New Jersey Law Journal: ‘Dark Money’ Disclosure Law Goes Beyond Constitutional Limits
By Editorial Board
It is not often that the ACLU and NJ Right to Life are on the same page, but S-1500 has galvanized issue advocacy organizations in opposition, objecting to the onerous reporting requirements it imposes, and perhaps even more fundamentally, to the intrusion upon donor privacy and anonymity that it creates…
The policy justification for this expansion of S-1500 was not well articulated. The New Jersey Election Law Enforcement Commission had initially sought donor disclosure only for electioneering, but then warmed to an expanded role in regulating issue advocacy. The best public explanation that ELEC’s executive director could muster was “The more I thought about it as time went by, why not”? “Why not?” is hardly a convincing policy rationale for any legislation, and particularly one that has constitutional ramifications. The Brennan Center withdrew its support, now calling the amended bill “the most intrusive in the country [that] will have a chilling effect on citizen participation in government.”…
Gov. Murphy originally conditionally vetoed S-1500 and recommended that it be curtailed to its original purpose of mandating donor disclosure for electioneering organizations. Faced with the prospect of an override, however, and perhaps predicting that eventually the courts would intervene, he capitulated, and the Legislature reenacted and presented to him S-150, which is identical in all respects to S-1500. The governor signed S-150 based upon a vague understanding that a “clean up” bill would ensue, but although such a bill has been introduced (A-5633 (18R)), with bird in hand, legislative leadership has now made it clear that they are in no rush to bring it up for consideration.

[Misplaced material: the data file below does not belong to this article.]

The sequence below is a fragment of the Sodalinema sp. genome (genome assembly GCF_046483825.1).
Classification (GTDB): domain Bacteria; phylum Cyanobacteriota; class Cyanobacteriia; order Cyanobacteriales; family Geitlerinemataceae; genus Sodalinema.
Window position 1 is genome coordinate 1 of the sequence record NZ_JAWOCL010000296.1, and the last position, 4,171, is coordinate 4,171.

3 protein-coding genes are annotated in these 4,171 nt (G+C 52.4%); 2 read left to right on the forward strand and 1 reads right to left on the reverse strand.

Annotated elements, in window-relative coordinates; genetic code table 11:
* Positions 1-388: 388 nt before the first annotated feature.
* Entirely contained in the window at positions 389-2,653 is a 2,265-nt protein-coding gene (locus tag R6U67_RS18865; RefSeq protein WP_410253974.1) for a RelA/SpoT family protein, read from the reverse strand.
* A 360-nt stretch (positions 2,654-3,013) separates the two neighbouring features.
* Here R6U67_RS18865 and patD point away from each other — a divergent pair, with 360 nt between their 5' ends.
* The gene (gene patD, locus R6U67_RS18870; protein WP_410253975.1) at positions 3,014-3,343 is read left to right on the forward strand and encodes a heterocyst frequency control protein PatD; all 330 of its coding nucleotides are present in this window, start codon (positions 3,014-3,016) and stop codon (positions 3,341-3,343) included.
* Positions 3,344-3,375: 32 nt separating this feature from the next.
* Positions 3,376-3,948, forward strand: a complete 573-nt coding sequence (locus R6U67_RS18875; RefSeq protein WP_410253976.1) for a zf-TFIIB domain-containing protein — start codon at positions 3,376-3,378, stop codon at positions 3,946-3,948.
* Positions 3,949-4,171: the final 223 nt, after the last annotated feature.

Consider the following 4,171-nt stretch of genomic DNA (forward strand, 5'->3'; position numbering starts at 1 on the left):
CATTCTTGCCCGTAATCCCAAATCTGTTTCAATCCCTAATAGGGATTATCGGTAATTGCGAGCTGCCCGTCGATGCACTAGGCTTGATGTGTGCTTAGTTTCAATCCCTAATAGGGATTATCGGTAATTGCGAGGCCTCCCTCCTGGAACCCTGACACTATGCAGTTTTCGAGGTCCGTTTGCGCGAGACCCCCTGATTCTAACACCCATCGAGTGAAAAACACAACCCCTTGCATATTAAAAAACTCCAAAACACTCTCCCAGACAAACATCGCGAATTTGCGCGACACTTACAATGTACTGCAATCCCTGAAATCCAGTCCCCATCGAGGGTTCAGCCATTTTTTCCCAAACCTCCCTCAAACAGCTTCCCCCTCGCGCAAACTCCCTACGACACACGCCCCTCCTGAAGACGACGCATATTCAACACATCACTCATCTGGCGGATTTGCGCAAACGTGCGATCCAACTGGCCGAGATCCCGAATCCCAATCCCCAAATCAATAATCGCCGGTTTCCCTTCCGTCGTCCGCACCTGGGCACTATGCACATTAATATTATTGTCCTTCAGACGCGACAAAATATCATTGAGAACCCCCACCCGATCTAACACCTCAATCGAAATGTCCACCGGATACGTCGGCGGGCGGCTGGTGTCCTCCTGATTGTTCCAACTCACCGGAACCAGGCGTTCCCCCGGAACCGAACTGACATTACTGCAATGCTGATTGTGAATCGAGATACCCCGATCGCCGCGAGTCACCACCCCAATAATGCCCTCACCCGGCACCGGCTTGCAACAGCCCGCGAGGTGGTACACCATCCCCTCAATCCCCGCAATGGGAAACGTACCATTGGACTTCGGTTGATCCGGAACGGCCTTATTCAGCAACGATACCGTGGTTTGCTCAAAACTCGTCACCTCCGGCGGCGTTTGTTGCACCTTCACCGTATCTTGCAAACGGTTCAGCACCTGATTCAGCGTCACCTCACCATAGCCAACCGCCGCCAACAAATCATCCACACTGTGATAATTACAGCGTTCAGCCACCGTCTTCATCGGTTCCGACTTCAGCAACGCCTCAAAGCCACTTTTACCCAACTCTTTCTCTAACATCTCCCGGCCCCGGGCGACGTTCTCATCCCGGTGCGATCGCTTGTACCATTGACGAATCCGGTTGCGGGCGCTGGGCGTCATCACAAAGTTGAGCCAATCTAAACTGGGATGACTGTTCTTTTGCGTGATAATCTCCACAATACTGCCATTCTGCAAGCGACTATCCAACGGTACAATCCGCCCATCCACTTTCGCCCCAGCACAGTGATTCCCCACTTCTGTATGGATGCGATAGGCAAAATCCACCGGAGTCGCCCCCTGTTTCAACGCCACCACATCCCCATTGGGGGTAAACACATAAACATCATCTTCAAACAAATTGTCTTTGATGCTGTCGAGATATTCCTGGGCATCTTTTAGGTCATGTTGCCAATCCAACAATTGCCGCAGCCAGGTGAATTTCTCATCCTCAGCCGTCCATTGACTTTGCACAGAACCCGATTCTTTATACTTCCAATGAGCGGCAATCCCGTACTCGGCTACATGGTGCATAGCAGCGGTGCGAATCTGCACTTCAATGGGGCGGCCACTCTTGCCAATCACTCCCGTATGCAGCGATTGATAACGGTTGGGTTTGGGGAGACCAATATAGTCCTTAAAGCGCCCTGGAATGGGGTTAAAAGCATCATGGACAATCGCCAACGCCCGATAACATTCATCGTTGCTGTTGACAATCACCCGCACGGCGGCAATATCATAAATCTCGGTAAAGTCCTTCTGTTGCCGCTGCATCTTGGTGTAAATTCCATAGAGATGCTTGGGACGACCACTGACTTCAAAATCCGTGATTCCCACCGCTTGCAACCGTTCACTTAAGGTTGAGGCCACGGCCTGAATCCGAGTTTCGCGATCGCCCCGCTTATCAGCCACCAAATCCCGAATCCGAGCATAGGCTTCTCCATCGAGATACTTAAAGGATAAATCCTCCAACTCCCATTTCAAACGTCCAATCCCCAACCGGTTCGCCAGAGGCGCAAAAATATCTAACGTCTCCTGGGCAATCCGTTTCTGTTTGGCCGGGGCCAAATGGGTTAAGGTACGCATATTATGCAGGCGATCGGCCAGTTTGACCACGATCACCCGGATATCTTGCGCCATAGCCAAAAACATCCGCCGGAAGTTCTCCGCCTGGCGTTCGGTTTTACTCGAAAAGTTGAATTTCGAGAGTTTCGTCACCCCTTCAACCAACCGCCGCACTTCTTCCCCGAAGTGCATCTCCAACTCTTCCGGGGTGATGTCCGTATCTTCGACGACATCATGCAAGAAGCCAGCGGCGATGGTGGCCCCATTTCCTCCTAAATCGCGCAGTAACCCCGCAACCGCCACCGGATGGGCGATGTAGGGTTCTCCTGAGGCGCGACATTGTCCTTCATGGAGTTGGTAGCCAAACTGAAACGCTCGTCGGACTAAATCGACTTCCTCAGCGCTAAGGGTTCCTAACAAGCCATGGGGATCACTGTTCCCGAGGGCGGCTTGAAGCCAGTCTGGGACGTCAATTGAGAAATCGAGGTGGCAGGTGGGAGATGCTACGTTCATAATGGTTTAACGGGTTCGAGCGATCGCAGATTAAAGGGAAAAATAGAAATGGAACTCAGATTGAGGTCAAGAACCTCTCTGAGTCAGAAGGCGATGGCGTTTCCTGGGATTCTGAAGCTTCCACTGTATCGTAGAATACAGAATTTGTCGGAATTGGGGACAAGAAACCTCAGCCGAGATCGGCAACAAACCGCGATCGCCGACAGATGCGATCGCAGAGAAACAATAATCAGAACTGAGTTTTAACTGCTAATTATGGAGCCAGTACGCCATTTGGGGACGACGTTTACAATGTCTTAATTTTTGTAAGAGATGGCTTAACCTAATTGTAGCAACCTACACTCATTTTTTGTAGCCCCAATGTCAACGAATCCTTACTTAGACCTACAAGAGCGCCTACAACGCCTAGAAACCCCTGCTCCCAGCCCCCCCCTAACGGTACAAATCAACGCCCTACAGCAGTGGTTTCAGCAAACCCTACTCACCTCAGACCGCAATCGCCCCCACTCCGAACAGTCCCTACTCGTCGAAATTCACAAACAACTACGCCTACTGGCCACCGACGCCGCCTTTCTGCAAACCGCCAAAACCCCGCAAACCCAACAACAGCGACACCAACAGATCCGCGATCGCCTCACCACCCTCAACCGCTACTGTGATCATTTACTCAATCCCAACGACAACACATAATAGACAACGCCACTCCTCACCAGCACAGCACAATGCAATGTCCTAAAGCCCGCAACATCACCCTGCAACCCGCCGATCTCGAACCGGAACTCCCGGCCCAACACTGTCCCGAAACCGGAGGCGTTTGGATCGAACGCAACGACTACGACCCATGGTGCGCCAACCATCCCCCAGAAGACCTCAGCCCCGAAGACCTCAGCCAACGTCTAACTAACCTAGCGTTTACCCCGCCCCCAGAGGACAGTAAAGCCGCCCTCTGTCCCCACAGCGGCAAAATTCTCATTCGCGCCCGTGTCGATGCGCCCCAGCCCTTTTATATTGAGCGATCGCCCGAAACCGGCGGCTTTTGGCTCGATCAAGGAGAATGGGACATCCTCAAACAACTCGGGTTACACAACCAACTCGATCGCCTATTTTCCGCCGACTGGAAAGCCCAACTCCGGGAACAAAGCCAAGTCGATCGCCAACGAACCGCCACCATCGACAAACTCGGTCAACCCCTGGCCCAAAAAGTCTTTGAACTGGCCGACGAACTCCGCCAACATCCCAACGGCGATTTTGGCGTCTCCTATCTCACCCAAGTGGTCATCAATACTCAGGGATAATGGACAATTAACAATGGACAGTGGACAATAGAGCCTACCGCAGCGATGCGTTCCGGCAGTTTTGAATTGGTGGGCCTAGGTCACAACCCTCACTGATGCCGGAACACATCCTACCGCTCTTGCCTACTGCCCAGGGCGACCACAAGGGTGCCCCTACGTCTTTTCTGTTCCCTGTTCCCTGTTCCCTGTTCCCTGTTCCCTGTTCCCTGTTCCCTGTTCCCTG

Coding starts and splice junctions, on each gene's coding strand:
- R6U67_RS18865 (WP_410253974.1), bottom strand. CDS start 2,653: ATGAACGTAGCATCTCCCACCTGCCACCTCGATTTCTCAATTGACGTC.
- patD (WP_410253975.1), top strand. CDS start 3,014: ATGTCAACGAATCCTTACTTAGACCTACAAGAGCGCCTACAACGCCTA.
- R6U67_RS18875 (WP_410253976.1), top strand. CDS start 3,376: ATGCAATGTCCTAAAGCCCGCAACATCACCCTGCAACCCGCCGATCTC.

And so it will be left to the courts to restore the constitutional principles that we had hoped our legislators would honor without prompting.
U.S. News & World Report: Conservative Group Challenging Montana Campaign Order
The challenge was filed [last] Tuesday in U.S. District Court by the Illinois Opportunity Project, which said it plans to spend money during the 2020 election cycle to urge Montana gubernatorial candidates to repeal the executive order.
IOP argues requiring disclosure of donations could lead to personal and economic repercussions for its supporters, who may want to seek state contracts in Montana.
“Across the country, individual and corporate donors to political candidates and issue causes are being subject to boycotts, harassment, protests, career damage and even death threats for publicly engaging in the public square,” the lawsuit states…
[The executive order] requires companies that receive contracts valued at more than $25,000 for services or more than $50,000 for goods to report two years’ worth of political spending if that spending exceeds $2,500…
Daniel Suhr, an attorney with Liberty Justice Center, said Bullock’s executive order violates free speech and privacy rights.
“Ultimately this case is about the right of every American to engage in advocacy around the issues that are important to our community without fear of disclosure, reprisal or harassment,” Suhr said. “Privacy in advocacy is especially important for people with unpopular and minority views.”
The court filing argues that if Bullock’s executive order remains state policy the Illinois group will “chill its own speech and not engage in its desired communication.”